How Much Money Does a Nutritionist Make?

Nutritionists can earn a good paycheck with the added reward of helping others get healthy.

nutritionist examines food items on table for freshness

Median Annual Salary

A career as a nutritionist is truly rewarding and can yield a healthy paycheck once you’ve earned the appropriate degree and training. Nutritionists will continue to enjoy job security as society shifts its focus to healthier living.

According to The U.S Bureau of Labor Statistics’ (BLS) current Occupational Outlook Handbook, the median expected annual salary for nutritionists is $59,410. Actual salaries may vary greatly based on specialization within the field, location, years of experience and a variety of other factors.

What is my earning potential?

Your earning potential will depend on a number of factors like where you work and whether you work in a specialized area, such as research or counseling. In addition, your earning potential will increase as you gain more experience and build a larger set of clients and patients.

Although the median salary is over $59,000 a year, there is room to grow from there.

How do nutritionist salaries compare?

Health Care FieldMedian Annual Salary*
Health Educators and Community Health Workers$45,360
Physical Therapist Assistants and Aides$46,920
Occupational Therapists$83,200

Source: U.S. Bureau of Labor Statistics’ 2018-19 Occupational Outlook Handbook, Health Educators; Physical Therapist Assistants and Aides; Occupational Therapists.

*The salary information listed is based on a national average, unless noted. Actual salaries may vary greatly based on specialization within the field, location, years of experience and a variety of other factors. National long-term projections of employment growth may not reflect local and/or short-term economic or job conditions, and do not guarantee actual job growth.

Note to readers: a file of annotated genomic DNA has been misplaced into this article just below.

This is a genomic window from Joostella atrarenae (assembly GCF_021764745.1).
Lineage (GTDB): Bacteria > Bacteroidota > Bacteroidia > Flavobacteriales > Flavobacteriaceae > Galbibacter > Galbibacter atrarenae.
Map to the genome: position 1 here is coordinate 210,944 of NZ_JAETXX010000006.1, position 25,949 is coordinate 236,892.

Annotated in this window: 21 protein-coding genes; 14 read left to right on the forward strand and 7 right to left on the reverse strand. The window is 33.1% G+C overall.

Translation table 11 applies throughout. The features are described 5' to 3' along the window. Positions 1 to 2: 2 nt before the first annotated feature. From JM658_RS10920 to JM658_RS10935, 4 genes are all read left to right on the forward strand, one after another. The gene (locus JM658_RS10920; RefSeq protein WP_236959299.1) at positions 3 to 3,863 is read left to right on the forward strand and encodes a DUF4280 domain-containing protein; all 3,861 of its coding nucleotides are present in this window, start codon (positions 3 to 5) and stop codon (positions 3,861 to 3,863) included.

What is the job growth for the field?

Like many other health care professions, the nutritionist employment is expected to grow faster than average. According to the BLS, jobs for dietitians and nutritionists are expected to increase 15 percent through 2026, while the national average for all occupations rests at 7 percent.

A few factors are contributing to the demand for nutritionists. In recent years, more people have become interested in health and wellness and the role of food. In addition, nutritionists have become necessary to help solve the obesity epidemic and other diseases plaguing the country’s population.

Large and small institutions like public health clinics and schools look to nutritionists to help with meal planning and cost savings. Nursing homes are also regularly employing nutritionists as the baby boomer generation ages and enter these facilities.

What kind of institutions hire nutritionists?

While many nutritionists run private practices, you’ll also find jobs in the following settings:

  • Hospitals
  • Public health clinics
  • Home health agencies
  • Food manufacturers
  • Cafeterias
  • Nursing homes
  • Schools

Other opportunities may include working as a consultant in any of the above settings or as a researcher. Learn more about the job of a nutritionist.

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